Is this affordable health care or is it is the law of unintended consequences?

Stephen C. Schimpff is former CEO, University of Maryland Medical Center, chair, advisory committee, Sanovas, Inc., and the author of The Future of Medicine – Megatrends in Healthcare and The Future of Health Care Delivery- Why It Must Change and How It Will Affect You.

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  • Josh

    How would these same employees fare if they bought insurance in the individual marketplace via the new exchanges?

  • Jess

    It shouldn’t be your boss’s job to take care of your family’s health insurance any more than it’s her job to take care of your family’s car or home & contents insurance. That’s an old moldy hangover from WWII wage controls, and the sooner it’s gone the better.

    Your boss should pay you for the work you do, and then you should take that money and decide, based on your priorities, how and where to spend it.

    Employees are grown-ups. Let them arrange their own health insurance.

  • Sgent

    There’s a third option — the employer can choose to pay the penalty for not offering health insurance to their employees ($2,000 / employee) and send all employees to the exchange.

    Individuals will now have the option to pick a platinum or bronze plan, get subsidies, and get referrals to Medicaid and CHIPS for most of their employees.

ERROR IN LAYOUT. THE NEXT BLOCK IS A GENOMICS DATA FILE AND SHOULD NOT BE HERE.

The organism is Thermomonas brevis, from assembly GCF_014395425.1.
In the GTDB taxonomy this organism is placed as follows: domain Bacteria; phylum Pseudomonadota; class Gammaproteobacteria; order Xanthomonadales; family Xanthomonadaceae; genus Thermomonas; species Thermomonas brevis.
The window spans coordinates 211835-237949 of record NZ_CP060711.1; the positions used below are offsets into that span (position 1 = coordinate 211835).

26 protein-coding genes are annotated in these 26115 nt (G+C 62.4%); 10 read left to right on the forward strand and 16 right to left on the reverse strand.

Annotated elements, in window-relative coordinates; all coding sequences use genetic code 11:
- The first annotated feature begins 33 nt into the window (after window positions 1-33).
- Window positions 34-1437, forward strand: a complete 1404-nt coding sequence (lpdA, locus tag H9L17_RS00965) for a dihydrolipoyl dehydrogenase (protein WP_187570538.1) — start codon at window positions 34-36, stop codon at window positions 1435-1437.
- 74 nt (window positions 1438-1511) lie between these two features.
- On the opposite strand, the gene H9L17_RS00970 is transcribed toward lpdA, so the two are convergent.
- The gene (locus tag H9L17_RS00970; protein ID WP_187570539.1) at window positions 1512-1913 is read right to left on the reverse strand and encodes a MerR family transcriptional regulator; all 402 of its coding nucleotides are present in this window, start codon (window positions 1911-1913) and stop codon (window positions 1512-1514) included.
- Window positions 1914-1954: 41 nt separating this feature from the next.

• safetygoal

    Excellent explanation of how ACA will impact small businesses, Dr. Schimpff. Since small businesses employ the most people in the U.S., it’s no wonder they are holding off on growing their businesses, keeping the unemployment rate at around 7%. I hope that change comes soon to turn this around.

  • Eric Thompson

    It seems that going under the ACA the prices will be even higher for the employees. So even less will be able to afford it. So how does the ACA help?

  • futuredoc

    Good comments. I don’t know how the employees would fare in the exchanges although they would probably be eligible for subsidies. But the point here is that the company, with more than 50 staff, is obliged to offer insurance that includes the ACA 12 essential categories. If not, then they will be fined a substantial penalty of $2000 beginning in 2015 as noted by Sgent. It might appear as JR stated that the offered plan was designed for only the top tier but in a service business, almost all of the employees are front line. The ACA mandates that they not be expected to pay more than 9.5% of wages for health insurance, ie, the employer can not expect the staff to pick up more than that amount of the total premium.
    To me the real point here is that an attempt to create a “good” (insurance for all) the ACA has created many unforeseen issues. The law of unintended consequences as I wrote originally. But maybe more appropriately it is consistent with an Op Ed in the Wall Street Journal by Joseph Epstein a week ago in which he referred to the “Good Intentions Paving Company” which expressed the concept that good intentions are not enough when developing broad government policy.
    Stephen Schimpff MD